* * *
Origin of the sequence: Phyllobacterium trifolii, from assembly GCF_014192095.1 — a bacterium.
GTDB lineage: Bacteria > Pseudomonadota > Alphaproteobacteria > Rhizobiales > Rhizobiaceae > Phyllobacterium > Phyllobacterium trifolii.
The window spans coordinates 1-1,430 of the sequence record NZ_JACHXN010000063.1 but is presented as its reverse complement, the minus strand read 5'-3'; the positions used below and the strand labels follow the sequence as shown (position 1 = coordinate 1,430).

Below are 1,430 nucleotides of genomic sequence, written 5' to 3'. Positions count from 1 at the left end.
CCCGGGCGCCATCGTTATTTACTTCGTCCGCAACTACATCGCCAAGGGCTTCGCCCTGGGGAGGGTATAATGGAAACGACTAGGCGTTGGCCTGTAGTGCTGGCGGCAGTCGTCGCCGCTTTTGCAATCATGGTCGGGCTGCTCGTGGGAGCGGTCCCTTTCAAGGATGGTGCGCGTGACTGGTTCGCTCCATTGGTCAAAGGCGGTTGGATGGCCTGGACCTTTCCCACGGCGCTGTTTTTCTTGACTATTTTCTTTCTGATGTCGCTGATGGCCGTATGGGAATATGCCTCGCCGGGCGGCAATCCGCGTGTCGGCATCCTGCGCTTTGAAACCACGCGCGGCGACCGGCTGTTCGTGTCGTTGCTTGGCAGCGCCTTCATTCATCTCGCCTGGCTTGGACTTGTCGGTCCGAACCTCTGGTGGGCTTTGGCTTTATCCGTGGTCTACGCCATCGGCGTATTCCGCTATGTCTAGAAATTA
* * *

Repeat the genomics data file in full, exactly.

Origin of the sequence: Phyllobacterium trifolii, from assembly GCF_014192095.1 — a bacterium.
GTDB lineage: Bacteria > Pseudomonadota > Alphaproteobacteria > Rhizobiales > Rhizobiaceae > Phyllobacterium > Phyllobacterium trifolii.
The window spans coordinates 1-1,430 of the sequence record NZ_JACHXN010000063.1 but is presented as its reverse complement, the minus strand read 5'-3'; the positions used below and the strand labels follow the sequence as shown (position 1 = coordinate 1,430).

Below are 1,430 nucleotides of genomic sequence, written 5' to 3'. Positions count from 1 at the left end.
CCCGGGCGCCATCGTTATTTACTTCGTCCGCAACTACATCGCCAAGGGCTTCGCCCTGGGGAGGGTATAATGGAAACGACTAGGCGTTGGCCTGTAGTGCTGGCGGCAGTCGTCGCCGCTTTTGCAATCATGGTCGGGCTGCTCGTGGGAGCGGTCCCTTTCAAGGATGGTGCGCGTGACTGGTTCGCTCCATTGGTCAAAGGCGGTTGGATGGCCTGGACCTTTCCCACGGCGCTGTTTTTCTTGACTATTTTCTTTCTGATGTCGCTGATGGCCGTATGGGAATATGCCTCGCCGGGCGGCAATCCGCGTGTCGGCATCCTGCGCTTTGAAACCACGCGCGGCGACCGGCTGTTCGTGTCGTTGCTTGGCAGCGCCTTCATTCATCTCGCCTGGCTTGGACTTGTCGGTCCGAACCTCTGGTGGGCTTTGGCTTTATCCGTGGTCTACGCCATCGGCGTATTCCGCTATGTCTAGAAATTA